Quick…someone hide the ducking stool!
Posted on September 27, 2011 in Blog
Although I haven’t closely followed the Amanda Knox trial, I have certainly become interested in the language used to describe her in court. It is rare we see such displays of emotive and elaborate description, legal eagles are ordinarily known for their reserved and selective comment.
Knox is fighting to have her murder conviction overturned following a 26-year sentence together with her then boyfriend, Raffaele Sollecito.
Addressing the jury, lawyer Carlo Pacelli said, ‘Within her lives a double soul: one which is angelic, good, compassionate … tender and ingenuous.” Pacelli continued, “And then a Lucifer-like, demonic, satanic, diabolical one which sometimes leads her to borderline and dissolute behaviour.”
Pacelli urged the jury not to ‘fall under the spell’ of Knox and described her as a she-devil with a dirty soul.
Looking at the language alone and not becoming embroiled in her guilt or innocence, I do feel that Knox is being billed quite sensationally as a femme fatale with the evil, almost mystical qualities that this archetype embodies.
I wonder if Knox’s former boyfriend Raffaele Sollecito was described in such a colourful manner in his trial. Could it be that Western society vilifies women – particularly in regard to sexual crimes or those involving children – on a
scale that exceeds men who commit similar offences?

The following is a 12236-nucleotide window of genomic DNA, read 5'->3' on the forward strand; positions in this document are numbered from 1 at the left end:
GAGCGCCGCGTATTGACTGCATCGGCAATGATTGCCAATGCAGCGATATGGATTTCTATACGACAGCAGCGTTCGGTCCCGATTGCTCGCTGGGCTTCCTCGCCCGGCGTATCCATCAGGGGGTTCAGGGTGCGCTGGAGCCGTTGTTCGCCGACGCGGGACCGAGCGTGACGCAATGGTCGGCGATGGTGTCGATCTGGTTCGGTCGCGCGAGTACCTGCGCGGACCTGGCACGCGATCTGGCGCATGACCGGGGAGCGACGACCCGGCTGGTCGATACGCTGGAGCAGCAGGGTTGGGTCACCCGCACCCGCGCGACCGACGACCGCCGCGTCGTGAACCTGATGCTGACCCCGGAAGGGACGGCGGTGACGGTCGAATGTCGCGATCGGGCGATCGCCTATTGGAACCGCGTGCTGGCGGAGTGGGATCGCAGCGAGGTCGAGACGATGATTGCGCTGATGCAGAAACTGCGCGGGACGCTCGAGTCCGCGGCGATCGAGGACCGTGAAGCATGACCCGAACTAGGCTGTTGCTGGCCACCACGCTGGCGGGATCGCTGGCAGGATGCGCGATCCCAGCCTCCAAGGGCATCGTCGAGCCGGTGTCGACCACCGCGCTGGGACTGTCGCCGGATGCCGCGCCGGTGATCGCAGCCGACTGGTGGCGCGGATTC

I found this quote from Michele Elliot, in a 2009 article in the Guardian. She writes about an unrelated crime to the one discussed here but her thoughts are interesting.
‘Women abusers are also treated very differently by the media. If a woman is accused of abusing
very young children, then she is likely to be far more vilified than if she were a male. It is as though we don’t really expect any better from men, but from a woman, it is the ultimate taboo.’
And I think the same applies in the Knox case where an attractive young woman appears to have willingly taken part in a
sexually-motivated murder. It seems sexual crime is a strictly male arena in the eyes of the law and the media and
Of course, I’m not suggesting that men have it easy. Sentencing as a whole is generally more lenient for women and, as Elliot points out in her article, sexual crimes against teenagers are certainly thought of as less serious when carried out by a female perpetrator rather than a male.
But that lawyer, Pacelli, really is wasted….with his imagination he should be on my Creative Writing course. Someone needs to tell him to “Calm down, dear.”